The modern LGBT+ movement is best understood as being born in the shadow of its past. Although we have gained more freedoms, rights, and privileges as a community, the cost has been one of increased fragmentation and isolation. We have created new images to differentiate ourselves based on heteronormative (straight) standards of aesthetic beauty. Those who resist conforming to these notions, or who can’t due to their class position, are ostracized and cast out.
Yet such notions are rooted in ethnocentric, and ultimately moralistic, standards about the way we ought to live our lives. As one participant told me, in a particularly heart-wrenching interview, “our greatest strength, our biggest weapon, has been turned around against us … our uniqueness and diversity in experience in identity.”
As you go about participating in Pride festivals, remember that validation through prideful celebration is meaningless if we do not also take the time to continue to resist the forces of oppression, both external and internal. We have more to lose now than ever.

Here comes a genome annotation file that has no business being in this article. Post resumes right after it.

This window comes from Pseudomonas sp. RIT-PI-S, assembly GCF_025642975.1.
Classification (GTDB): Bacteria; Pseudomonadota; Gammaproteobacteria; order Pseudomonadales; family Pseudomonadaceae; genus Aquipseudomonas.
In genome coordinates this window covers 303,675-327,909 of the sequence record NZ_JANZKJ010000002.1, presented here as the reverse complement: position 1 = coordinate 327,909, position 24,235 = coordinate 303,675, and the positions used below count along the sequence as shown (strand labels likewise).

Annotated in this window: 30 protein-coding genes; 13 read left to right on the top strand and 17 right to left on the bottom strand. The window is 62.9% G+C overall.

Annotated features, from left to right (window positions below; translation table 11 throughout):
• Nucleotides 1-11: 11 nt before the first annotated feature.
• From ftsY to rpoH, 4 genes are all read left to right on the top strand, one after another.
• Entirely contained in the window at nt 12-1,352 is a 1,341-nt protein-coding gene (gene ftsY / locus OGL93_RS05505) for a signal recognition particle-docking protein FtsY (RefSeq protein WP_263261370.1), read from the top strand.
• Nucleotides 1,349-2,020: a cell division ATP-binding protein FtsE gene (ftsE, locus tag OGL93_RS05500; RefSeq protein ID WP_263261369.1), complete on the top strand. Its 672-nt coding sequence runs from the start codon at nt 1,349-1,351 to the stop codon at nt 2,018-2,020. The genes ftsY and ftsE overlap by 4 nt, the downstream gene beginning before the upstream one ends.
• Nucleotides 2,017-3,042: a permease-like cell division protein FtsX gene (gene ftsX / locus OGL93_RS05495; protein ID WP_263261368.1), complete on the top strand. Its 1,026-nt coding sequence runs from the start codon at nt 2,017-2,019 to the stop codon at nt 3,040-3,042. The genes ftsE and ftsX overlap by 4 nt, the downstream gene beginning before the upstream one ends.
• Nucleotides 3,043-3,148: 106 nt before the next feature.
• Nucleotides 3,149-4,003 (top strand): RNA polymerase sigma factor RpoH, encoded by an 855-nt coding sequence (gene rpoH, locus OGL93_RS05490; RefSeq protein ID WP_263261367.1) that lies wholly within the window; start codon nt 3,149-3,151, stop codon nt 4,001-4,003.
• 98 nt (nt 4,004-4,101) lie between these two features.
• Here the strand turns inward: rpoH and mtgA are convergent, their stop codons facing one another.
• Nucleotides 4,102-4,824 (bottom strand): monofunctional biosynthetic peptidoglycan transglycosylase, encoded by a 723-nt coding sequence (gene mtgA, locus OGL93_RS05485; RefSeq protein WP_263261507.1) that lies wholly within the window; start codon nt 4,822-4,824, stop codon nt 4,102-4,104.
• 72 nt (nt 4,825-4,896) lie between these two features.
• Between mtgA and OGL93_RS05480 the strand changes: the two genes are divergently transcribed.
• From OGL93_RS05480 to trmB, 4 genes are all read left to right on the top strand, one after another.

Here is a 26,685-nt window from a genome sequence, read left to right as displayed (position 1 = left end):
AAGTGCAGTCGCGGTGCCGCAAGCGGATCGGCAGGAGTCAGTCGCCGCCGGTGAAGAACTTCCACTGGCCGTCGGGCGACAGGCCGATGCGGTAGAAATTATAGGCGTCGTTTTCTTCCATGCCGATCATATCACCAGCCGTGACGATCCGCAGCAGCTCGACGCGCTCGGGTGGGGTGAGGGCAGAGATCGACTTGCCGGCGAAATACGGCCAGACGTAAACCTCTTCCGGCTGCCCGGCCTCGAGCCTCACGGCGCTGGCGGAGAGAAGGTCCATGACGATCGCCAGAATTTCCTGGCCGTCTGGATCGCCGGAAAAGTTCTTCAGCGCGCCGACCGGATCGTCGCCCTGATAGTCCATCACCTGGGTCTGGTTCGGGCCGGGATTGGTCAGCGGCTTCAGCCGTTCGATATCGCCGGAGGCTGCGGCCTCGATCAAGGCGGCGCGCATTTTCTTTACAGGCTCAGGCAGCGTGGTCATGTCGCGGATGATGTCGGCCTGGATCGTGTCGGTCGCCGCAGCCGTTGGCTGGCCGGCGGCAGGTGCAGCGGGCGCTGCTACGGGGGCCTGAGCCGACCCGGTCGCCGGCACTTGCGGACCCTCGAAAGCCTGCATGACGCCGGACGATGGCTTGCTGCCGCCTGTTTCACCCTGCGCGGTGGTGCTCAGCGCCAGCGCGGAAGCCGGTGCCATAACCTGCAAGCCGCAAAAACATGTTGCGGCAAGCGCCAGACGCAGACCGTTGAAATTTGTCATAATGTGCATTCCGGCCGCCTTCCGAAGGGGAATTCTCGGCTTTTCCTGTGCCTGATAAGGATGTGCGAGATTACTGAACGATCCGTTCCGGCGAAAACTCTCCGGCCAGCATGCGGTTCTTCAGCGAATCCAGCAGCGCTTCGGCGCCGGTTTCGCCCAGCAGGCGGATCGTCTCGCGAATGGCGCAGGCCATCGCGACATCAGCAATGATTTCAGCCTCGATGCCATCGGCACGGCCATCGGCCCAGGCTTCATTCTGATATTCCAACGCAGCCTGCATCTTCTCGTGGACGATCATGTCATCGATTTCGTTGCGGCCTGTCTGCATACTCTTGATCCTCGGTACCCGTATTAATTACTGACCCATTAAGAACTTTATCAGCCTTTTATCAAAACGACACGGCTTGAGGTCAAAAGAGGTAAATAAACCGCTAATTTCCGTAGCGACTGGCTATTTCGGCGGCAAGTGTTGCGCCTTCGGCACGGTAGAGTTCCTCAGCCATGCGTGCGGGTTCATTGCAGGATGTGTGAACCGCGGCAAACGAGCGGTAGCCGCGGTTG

Christopher T. Conner, Ph.D., is an assistant professor of sociology at Washburn University. He is a frequent contributor to LGBT+ media outlets. His current research project is a study of LGBT+ identity, politics, and urban development in contemporary American culture. He is also author of “Electronic Dance Music: From Deviant Subculture to Culture Industry,” which is under review for publication as a manuscript and due out later this year.
There Goes the Gayborhood?, Amin Ghaziani)
Sexual Politics, Sexual Communities: The Making of a Homosexual Minority in the United States, John D’Emilio
Dual Attraction: Understanding Bisexuality, Martin S. Weinberg, Colin J. Williams, and Douglas W. Pryor